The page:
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It’s the end of an era at Pixar as cofounder Ed Catmull retires

The cofounder of Pixar is stepping down after a five-decade career during which he helped redefine the art of animation.

It’s the end of an era at Pixar as cofounder Ed Catmull retires

The news that Pixar cofounder Ed Catmull is retiring, which Disney and Pixar announced late Tuesday, underscores the degree to which 2018 marks the true end of an era at the fabled animation company behind such hit films as Toy Story, Cars, and Inside Out. 

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[Photo: Wikipedia]
The loss of Catmull, who at 73 will step down from his roles as president of Pixar and Walt Disney Animation Studios at the end of the year and segue to an advisory role until next summer, comes on the heels of another significant departure at the company. In June, fellow cofounder John Lasseter stepped down as creative chief of Pixar and WDA after being accused of sexual harassment. He remains at the companies as a consultant until the end of December, when his contract will be up. 

Catmull’s departure is not surprising. Sources say he has been talking about retiring for years now and that if anything, the Lasseter debacle, which began last fall when Lasseter initially stepped down for a leave of absence, delayed his plans. Disney has not announced a successor for Catmull. Instead, Pixar president Jim Morris and WDA president Andrew Millstein will continue to oversee their respective studios.  

A tech wunderkind who earned a doctorate in computer technology from the University of Utah and then worked for George Lucas as the head of Lucasfilm’s computer division, Catmull cofounded Pixar in 1986 with Lasseter and Steve Jobs. He and Lasseter formed a leadership yin and yang at Pixar–and later WDA, which they began overseeing when Disney purchased Pixar in 2006–with Lasseter handling creative and Catmull overseeing the business from behind the scenes. Their combined creative and technological visions helped build a company whose films are defined by their cutting-edge artistry and old-fashioned soul. 

Catmull, who grew up Mormon (he’s said that he no longer practices), and is known for meditating in his office, also brought a groundedness to the company. “They made a really good synergistic team because Ed could be that voice of reason and John could be that voice of passion,” Craig Good, a camera artist who worked on several Pixar films, including Finding Nemo and Monsters, Inc., told me earlier this year. “Director Jonathan Nolan came to Pixar once and gave a little talk. He gave the best description of Batman I’ve ever heard. He said that Batman is a normal human whose superpowers are money and rage. Batman was two people. So if you leave the world of money and rage and go into the world of creativity and management, that’s John and Ed. They complemented each other in that way.”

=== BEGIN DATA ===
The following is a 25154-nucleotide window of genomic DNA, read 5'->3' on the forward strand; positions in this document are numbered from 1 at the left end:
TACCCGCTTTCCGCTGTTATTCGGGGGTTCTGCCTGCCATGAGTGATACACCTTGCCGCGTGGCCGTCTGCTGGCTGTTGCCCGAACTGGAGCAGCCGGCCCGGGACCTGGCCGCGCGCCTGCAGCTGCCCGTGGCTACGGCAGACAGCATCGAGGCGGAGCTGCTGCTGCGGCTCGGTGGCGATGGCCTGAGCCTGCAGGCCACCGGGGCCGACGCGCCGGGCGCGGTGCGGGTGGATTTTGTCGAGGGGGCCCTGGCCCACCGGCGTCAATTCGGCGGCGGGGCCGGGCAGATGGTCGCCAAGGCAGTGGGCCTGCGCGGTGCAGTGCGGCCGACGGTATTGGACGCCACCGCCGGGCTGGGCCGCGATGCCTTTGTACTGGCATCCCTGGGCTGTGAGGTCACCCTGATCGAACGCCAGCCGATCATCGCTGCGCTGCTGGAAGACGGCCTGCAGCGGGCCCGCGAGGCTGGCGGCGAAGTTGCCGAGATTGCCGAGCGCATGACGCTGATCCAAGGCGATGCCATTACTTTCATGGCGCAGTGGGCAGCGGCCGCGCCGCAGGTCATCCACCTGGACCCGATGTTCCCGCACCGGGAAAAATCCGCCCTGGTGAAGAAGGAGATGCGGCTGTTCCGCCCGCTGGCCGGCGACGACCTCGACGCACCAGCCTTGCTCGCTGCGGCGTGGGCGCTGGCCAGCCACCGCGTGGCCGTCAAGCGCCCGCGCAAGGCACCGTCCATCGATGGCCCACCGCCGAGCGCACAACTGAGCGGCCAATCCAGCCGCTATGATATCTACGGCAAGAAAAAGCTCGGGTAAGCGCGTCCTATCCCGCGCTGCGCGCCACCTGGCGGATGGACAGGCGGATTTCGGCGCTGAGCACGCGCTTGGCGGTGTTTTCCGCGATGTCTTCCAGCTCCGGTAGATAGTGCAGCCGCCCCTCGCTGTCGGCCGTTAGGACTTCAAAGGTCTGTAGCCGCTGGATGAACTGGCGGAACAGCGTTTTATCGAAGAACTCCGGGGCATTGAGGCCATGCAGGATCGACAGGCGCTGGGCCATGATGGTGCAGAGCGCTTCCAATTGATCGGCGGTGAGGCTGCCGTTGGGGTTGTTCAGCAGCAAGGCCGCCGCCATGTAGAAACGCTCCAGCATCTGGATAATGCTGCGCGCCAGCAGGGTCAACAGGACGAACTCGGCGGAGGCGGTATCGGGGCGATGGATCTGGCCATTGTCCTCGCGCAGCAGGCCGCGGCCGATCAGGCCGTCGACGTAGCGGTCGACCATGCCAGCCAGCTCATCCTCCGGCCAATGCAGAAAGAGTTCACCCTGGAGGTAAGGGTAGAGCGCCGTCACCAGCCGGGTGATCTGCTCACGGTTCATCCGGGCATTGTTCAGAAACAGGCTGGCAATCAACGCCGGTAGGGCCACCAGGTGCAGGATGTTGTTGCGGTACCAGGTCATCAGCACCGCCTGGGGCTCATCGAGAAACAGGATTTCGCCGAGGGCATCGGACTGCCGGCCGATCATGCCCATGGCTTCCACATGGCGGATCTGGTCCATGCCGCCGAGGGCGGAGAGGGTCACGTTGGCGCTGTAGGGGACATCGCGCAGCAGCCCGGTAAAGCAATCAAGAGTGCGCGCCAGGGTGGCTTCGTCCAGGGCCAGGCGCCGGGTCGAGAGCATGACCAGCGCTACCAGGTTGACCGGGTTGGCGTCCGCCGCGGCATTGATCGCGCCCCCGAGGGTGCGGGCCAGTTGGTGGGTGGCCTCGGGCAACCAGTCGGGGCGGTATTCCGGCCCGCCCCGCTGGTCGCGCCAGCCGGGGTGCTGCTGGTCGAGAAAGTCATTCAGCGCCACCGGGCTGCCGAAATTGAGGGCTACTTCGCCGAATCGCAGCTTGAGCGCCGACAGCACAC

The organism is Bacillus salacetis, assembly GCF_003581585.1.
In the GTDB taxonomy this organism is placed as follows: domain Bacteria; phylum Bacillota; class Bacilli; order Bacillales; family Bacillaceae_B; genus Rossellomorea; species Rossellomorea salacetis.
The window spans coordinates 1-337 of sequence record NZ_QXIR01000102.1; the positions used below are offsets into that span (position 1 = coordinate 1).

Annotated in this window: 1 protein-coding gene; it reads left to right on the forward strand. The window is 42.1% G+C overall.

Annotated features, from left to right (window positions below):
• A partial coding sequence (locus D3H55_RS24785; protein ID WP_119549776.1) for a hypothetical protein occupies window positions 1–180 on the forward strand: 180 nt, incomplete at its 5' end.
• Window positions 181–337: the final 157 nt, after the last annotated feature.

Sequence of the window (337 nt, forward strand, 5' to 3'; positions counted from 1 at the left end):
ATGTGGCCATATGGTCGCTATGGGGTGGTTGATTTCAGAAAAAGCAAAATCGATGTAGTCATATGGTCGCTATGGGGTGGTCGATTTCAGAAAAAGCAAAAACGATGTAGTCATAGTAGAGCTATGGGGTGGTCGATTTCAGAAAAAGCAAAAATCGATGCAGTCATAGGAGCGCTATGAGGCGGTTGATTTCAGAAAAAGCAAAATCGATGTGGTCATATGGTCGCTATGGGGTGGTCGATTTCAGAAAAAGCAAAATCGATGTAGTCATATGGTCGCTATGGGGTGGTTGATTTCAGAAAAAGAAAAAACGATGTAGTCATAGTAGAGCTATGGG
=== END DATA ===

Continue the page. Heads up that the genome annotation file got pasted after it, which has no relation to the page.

Catmull turned his ideas about creativity and management into a book, Creativity, Inc., that he co-authored with Amy Wallace. In the book he says that he had two heroes growing up: Walt Disney and Albert Einstein. The latter, he writes, “dared to bend the implications of what we thought we knew.” Pixar sources say he frequently spouted ideas and philosophies from the book at meetings.

But some sources say that as Pixar grew beyond its mom-and-pop origins, and as it began to weather criticism for being a boy’s club and supporting misogynistic behavior, the culmination of which was the Lasseter situation, Catmull was not proactive enough about steering the company in a new direction.  

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“He didn’t grasp the issues with John,” says one insider. “He would seem to get it, but then he’d be in front of small groups of leaders and he’d go off on tangents about one of his philosophies. He was not addressing the problems of the day. He seemed to be more philosophical than tactical about what the studio was going through.” 

But another source disagrees with this characterization, saying that Catmull organized a number of “notes days” at Pixar, where “we took a day and he made us all go in different rooms and talk about things we didn’t like about the company. There was no fear of reprisal. He was looking for ways we could improve the company. That was Ed’s doing. He was always looking for ways to improve the culture.” 

Going forward, Pixar’s culture will be in new hands, or at least not the hands of its founders. The animation community, and beyond, is eager to see what that means. 

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About the author

Nicole LaPorte is an LA-based writer for Fast Company who writes about where technology and entertainment intersect. She previously was a columnist for The New York Times and a staff writer for Newsweek/The Daily Beast and Variety

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